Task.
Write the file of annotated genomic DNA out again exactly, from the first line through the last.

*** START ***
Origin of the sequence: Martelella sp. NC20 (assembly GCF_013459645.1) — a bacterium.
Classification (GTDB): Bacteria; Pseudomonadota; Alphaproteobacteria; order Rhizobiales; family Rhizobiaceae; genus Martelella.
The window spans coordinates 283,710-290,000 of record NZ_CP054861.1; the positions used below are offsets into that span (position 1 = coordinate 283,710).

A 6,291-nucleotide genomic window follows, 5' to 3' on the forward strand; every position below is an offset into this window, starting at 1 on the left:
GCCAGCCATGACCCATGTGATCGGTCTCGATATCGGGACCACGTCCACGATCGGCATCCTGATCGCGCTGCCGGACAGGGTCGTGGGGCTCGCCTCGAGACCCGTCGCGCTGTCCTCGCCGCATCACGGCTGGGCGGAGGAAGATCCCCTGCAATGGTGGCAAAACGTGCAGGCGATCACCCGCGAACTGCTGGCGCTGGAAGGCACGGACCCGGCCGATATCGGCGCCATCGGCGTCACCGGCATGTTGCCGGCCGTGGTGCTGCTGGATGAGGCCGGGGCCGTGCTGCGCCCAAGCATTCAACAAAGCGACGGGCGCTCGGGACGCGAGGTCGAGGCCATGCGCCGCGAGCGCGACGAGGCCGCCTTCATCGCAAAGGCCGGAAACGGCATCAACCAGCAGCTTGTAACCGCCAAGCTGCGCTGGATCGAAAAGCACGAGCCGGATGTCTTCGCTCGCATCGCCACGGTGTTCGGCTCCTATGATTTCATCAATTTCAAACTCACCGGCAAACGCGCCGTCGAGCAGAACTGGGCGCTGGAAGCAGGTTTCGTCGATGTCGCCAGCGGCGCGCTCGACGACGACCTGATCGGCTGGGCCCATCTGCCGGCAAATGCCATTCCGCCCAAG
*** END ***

Origin of the sequence: Martelella sp. NC20 (assembly GCF_013459645.1) — a bacterium.
Classification (GTDB): Bacteria; Pseudomonadota; Alphaproteobacteria; order Rhizobiales; family Rhizobiaceae; genus Martelella.
The window spans coordinates 283,710-290,000 of record NZ_CP054861.1; the positions used below are offsets into that span (position 1 = coordinate 283,710).

A 6,291-nucleotide genomic window follows, 5' to 3' on the forward strand; every position below is an offset into this window, starting at 1 on the left:
GCCAGCCATGACCCATGTGATCGGTCTCGATATCGGGACCACGTCCACGATCGGCATCCTGATCGCGCTGCCGGACAGGGTCGTGGGGCTCGCCTCGAGACCCGTCGCGCTGTCCTCGCCGCATCACGGCTGGGCGGAGGAAGATCCCCTGCAATGGTGGCAAAACGTGCAGGCGATCACCCGCGAACTGCTGGCGCTGGAAGGCACGGACCCGGCCGATATCGGCGCCATCGGCGTCACCGGCATGTTGCCGGCCGTGGTGCTGCTGGATGAGGCCGGGGCCGTGCTGCGCCCAAGCATTCAACAAAGCGACGGGCGCTCGGGACGCGAGGTCGAGGCCATGCGCCGCGAGCGCGACGAGGCCGCCTTCATCGCAAAGGCCGGAAACGGCATCAACCAGCAGCTTGTAACCGCCAAGCTGCGCTGGATCGAAAAGCACGAGCCGGATGTCTTCGCTCGCATCGCCACGGTGTTCGGCTCCTATGATTTCATCAATTTCAAACTCACCGGCAAACGCGCCGTCGAGCAGAACTGGGCGCTGGAAGCAGGTTTCGTCGATGTCGCCAGCGGCGCGCTCGACGACGACCTGATCGGCTGGGCCCATCTGCCGGCAAATGCCATTCCGCCCAAG